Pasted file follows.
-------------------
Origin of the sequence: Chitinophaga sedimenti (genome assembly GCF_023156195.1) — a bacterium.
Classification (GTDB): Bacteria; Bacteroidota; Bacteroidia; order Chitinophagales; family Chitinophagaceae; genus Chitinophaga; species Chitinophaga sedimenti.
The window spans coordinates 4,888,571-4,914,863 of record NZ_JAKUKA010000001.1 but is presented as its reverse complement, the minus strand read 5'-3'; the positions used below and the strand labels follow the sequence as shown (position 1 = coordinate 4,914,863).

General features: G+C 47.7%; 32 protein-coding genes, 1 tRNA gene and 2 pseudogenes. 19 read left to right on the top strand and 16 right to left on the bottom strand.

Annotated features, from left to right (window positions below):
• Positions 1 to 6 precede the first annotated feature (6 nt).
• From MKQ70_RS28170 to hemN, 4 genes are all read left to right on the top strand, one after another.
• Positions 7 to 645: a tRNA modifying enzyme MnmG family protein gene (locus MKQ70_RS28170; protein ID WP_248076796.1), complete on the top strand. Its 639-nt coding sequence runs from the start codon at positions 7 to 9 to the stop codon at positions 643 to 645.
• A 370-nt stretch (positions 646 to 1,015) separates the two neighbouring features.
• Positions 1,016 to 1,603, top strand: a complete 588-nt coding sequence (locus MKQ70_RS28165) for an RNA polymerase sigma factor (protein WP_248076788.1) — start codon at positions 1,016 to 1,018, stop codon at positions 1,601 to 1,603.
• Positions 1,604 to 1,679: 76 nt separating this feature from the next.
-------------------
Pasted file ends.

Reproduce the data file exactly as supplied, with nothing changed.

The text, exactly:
Origin of the sequence: Chitinophaga sedimenti (genome assembly GCF_023156195.1) — a bacterium.
Classification (GTDB): Bacteria; Bacteroidota; Bacteroidia; order Chitinophagales; family Chitinophagaceae; genus Chitinophaga; species Chitinophaga sedimenti.
The window spans coordinates 4,888,571-4,914,863 of record NZ_JAKUKA010000001.1 but is presented as its reverse complement, the minus strand read 5'-3'; the positions used below and the strand labels follow the sequence as shown (position 1 = coordinate 4,914,863).

General features: G+C 47.7%; 32 protein-coding genes, 1 tRNA gene and 2 pseudogenes. 19 read left to right on the top strand and 16 right to left on the bottom strand.

Annotated features, from left to right (window positions below):
• Positions 1 to 6 precede the first annotated feature (6 nt).
• From MKQ70_RS28170 to hemN, 4 genes are all read left to right on the top strand, one after another.
• Positions 7 to 645: a tRNA modifying enzyme MnmG family protein gene (locus MKQ70_RS28170; protein ID WP_248076796.1), complete on the top strand. Its 639-nt coding sequence runs from the start codon at positions 7 to 9 to the stop codon at positions 643 to 645.
• A 370-nt stretch (positions 646 to 1,015) separates the two neighbouring features.
• Positions 1,016 to 1,603, top strand: a complete 588-nt coding sequence (locus MKQ70_RS28165) for an RNA polymerase sigma factor (protein WP_248076788.1) — start codon at positions 1,016 to 1,018, stop codon at positions 1,601 to 1,603.
• Positions 1,604 to 1,679: 76 nt separating this feature from the next.